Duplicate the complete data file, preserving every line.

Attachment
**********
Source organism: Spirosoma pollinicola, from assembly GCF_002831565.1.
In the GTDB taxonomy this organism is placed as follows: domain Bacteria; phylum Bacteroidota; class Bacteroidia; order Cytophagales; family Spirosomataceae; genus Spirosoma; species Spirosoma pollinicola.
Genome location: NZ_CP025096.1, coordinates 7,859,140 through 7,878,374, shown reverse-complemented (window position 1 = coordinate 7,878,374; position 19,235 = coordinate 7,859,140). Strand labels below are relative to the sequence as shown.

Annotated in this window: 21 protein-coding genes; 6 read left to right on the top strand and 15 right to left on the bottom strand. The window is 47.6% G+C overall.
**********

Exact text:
Source organism: Spirosoma pollinicola, from assembly GCF_002831565.1.
In the GTDB taxonomy this organism is placed as follows: domain Bacteria; phylum Bacteroidota; class Bacteroidia; order Cytophagales; family Spirosomataceae; genus Spirosoma; species Spirosoma pollinicola.
Genome location: NZ_CP025096.1, coordinates 7,859,140 through 7,878,374, shown reverse-complemented (window position 1 = coordinate 7,878,374; position 19,235 = coordinate 7,859,140). Strand labels below are relative to the sequence as shown.

Annotated in this window: 21 protein-coding genes; 6 read left to right on the top strand and 15 right to left on the bottom strand. The window is 47.6% G+C overall.